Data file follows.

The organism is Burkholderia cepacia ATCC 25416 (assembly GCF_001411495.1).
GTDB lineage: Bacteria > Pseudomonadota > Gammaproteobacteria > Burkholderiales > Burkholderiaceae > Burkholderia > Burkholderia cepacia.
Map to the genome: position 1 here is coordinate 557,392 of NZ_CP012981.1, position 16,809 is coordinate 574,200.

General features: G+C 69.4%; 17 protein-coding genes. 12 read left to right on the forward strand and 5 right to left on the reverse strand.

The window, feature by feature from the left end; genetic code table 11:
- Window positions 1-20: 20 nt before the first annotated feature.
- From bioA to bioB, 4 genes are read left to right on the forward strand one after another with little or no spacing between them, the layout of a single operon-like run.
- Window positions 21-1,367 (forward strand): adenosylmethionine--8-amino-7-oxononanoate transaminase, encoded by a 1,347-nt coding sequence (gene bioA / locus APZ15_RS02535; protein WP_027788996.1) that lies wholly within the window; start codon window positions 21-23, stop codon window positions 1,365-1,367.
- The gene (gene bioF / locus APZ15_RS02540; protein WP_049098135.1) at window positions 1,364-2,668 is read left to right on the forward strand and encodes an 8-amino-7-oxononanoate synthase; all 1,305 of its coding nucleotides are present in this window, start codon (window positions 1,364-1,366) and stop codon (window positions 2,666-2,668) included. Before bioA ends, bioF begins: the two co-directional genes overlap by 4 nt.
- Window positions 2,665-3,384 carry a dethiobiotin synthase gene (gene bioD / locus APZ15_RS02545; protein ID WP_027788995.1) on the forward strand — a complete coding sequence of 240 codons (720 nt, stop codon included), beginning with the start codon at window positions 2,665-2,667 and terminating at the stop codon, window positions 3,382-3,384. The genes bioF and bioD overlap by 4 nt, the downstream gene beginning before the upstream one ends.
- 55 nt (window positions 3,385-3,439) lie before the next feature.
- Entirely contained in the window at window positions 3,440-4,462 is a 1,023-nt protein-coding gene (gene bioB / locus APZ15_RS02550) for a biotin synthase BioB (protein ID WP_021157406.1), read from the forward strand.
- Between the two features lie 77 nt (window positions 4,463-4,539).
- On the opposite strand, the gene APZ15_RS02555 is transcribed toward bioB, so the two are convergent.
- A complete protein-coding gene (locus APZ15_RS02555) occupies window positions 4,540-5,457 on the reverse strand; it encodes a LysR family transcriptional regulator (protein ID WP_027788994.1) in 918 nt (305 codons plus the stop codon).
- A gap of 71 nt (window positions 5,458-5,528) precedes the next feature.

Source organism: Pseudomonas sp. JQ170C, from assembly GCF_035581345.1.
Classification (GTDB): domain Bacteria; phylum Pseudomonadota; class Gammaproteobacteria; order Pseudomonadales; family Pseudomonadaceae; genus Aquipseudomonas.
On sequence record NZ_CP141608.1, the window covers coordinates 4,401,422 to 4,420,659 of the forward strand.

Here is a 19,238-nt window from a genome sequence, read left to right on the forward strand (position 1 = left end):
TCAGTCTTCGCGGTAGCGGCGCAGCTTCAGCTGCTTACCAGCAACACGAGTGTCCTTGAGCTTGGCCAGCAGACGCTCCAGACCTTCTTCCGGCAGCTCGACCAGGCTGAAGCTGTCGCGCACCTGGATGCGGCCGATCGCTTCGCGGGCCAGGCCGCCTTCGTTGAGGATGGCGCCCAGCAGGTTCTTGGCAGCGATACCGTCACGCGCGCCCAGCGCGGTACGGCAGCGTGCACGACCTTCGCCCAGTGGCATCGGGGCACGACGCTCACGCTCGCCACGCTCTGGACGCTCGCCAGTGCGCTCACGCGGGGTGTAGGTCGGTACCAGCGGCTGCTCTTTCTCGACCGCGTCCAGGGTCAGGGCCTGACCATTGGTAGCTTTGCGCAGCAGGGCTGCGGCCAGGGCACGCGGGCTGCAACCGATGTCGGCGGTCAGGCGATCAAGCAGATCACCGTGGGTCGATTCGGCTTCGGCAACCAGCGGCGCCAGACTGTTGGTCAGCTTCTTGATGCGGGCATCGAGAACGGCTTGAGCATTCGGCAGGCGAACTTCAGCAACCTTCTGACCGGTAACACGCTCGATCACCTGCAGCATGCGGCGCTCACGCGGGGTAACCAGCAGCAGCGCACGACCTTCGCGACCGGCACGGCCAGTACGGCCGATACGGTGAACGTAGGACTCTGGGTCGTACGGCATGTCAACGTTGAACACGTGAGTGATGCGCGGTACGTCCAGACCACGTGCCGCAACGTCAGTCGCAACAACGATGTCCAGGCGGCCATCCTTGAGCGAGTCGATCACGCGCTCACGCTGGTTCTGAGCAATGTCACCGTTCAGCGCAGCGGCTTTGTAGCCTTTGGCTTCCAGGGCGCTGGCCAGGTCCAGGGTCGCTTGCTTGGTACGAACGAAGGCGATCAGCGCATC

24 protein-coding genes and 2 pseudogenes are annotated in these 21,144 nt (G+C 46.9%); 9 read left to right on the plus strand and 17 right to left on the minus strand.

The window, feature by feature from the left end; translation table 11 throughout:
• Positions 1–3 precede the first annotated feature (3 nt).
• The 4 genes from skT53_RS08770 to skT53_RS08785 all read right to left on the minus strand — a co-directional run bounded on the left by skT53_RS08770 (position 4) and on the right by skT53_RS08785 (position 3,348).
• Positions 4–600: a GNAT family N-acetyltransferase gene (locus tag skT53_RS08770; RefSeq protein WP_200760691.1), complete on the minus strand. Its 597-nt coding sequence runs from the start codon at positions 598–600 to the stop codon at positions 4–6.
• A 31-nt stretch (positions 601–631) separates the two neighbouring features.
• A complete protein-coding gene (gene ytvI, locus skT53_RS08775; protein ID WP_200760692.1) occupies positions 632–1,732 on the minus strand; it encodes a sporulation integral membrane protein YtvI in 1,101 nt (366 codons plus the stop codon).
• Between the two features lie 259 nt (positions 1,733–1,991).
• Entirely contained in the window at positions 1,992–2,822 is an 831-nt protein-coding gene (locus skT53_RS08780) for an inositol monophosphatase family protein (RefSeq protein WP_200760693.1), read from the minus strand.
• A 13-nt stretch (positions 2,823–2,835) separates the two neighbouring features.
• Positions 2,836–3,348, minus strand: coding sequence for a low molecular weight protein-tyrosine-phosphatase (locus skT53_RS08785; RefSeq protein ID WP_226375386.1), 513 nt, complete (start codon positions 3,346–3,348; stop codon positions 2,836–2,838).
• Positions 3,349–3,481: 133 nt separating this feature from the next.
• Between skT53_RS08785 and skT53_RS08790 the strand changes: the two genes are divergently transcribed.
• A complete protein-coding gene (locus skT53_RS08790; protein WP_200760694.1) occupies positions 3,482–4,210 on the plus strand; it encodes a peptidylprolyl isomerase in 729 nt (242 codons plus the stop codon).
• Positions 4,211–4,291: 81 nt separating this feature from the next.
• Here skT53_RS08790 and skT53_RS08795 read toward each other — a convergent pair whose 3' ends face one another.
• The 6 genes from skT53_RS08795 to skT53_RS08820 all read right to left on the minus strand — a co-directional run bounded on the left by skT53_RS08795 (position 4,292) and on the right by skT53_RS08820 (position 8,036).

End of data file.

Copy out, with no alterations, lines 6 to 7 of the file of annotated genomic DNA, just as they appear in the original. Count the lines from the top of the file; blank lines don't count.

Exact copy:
- Window positions 1-20: 20 nt before the first annotated feature.
- From bioA to bioB, 4 genes are read left to right on the forward strand one after another with little or no spacing between them, the layout of a single operon-like run.